Physician Integration into Hospital Systems Can Raise Outpatient Spending Interview with:
Hannah Neprash PhD student
Health Policy program
Harvard University.

Medical Research: What is the background for this study?

Response: Hospitals are increasingly employing or purchasing physician practices. This trend started before the Affordable Care Act, as our study documents, but there is a concern that these trends may accelerate as providers reorganize to meet the challenges of new payment models that hold providers accountable for the entire spectrum of patient care, spanning inpatient and outpatient settings. It’s not clear how this change in provider market structure should affect spending. It could lead to lower spending, if care is better coordinated, reducing waste and unnecessary utilization. But, it could also lead to higher spending if larger provider groups have more market power and can negotiate higher prices with insurers.

Medical Research: What are the main findings?

Response: We used Medicare claims to quantify the share of physicians in major metropolitan markets that were owned or employed by a hospital. Most markets saw an increase in physician-hospital integration from 2008 to 2012. The average market saw a 3% increase in physician-hospital integration; the 75th percentile market saw a 5% increase; and the 95th percentile market saw a 15% increase. An increase in physician-hospital integration equivalent to the 75th percentile was associated with a $75 per person (or 3%) increase in annual outpatient spending among a non-elderly commercially insured population. This was driven by price increases – as we found no change in utilization.

We did not find a similar association between physician-hospital integration and inpatient hospital spending. This is likely because hospital markets were already less competitive than physician markets at the beginning of our study period. When a hospital system buys a physician practice, the hospitals might not gain much bargaining power against an insurer in negotiating prices for inpatient care, but the hospital’s bargaining power could be used to negotiate higher fees for the outpatient physician practice.  That is, an insurer may not be persuaded by the threat of excluding the physician practice from its network, but the threat of excluding the entire hospital system from the insurer’s network is likely to carry more weight.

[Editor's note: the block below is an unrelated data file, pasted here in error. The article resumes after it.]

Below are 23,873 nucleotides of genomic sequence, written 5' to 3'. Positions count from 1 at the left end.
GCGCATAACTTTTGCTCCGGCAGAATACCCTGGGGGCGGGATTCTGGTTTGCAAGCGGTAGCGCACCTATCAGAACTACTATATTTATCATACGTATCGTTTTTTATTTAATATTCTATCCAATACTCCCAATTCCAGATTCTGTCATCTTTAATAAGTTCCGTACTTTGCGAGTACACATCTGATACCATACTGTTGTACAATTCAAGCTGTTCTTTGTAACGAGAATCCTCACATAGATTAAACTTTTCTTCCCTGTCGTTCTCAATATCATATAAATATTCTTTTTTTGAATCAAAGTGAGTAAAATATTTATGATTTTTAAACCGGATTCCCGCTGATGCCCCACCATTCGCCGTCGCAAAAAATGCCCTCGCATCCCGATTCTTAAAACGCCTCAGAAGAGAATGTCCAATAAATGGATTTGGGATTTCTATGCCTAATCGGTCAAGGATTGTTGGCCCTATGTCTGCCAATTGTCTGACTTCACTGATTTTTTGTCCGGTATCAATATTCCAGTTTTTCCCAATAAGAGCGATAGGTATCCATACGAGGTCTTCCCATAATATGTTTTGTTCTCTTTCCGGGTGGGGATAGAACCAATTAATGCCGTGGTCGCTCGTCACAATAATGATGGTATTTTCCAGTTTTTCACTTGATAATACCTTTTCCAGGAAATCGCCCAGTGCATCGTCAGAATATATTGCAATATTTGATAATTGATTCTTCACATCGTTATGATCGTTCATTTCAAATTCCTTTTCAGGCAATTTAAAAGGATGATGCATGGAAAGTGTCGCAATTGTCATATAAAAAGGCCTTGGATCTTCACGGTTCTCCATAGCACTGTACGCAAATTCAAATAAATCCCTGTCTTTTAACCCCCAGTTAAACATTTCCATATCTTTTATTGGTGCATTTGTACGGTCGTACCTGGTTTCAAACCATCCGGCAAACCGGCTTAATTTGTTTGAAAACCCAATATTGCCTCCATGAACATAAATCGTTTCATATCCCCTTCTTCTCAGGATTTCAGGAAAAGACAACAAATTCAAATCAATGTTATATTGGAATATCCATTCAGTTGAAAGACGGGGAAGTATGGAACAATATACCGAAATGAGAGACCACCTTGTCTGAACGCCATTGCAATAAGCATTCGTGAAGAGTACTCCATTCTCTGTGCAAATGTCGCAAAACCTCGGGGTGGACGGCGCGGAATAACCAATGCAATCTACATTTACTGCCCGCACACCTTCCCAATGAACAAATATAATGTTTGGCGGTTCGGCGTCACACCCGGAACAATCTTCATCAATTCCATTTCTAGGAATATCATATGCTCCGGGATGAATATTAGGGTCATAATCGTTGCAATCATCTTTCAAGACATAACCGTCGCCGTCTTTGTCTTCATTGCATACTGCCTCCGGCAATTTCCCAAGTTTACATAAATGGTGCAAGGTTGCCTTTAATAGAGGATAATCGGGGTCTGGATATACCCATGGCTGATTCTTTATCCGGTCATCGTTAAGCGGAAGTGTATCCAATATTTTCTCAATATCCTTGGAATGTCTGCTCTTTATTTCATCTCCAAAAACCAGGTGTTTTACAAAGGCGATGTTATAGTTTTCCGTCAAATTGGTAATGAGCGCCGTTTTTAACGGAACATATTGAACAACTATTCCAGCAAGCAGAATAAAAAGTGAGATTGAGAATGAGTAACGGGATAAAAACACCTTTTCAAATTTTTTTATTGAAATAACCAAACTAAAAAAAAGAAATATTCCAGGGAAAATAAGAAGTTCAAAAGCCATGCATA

Medical Research: What should clinicians and patients take away from your report?

Response: From a clinician perspective, there are many reasons to integrate with a hospital – including referral management, administrative efficiencies, and shared resources. It is likely that the delivery system will need to be more integrated to some extent to support the objectives of payment reform. For example, a small physician practice may benefit from a hospital’s resources and ability to bear financial risk as it faces pressures to participate in an alternative payment model. However, it is important to be aware that this integration likely has a price-increasing effect, which will be felt by patients in the form of higher cost-sharing.

Medical Research: What recommendations do you have for future research as a result of this study?

Response: It is crucial that researchers continue to monitor the trend towards physician-hospital integration and its effect on spending and prices. The trend towards physician-hospital integration pre-dates the ACA, but further research is needed to assess how payment reforms affected provider market structure. Additionally, some price increases may be okay, if they are accompanied by an increase in the quality of care – a topic that merits further study.


J. Michael McWilliams, MD, PhD. Association of Financial Integration Between Physicians and Hospitals With Commercial Health Care Prices. JAMA Internal Medicine, October 2015 DOI:10.1001/jamainternmed.2015.4610

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Hannah Neprash PhD student (2015). Physician Integration into Hospital Systems Can Raise Outpatient Spending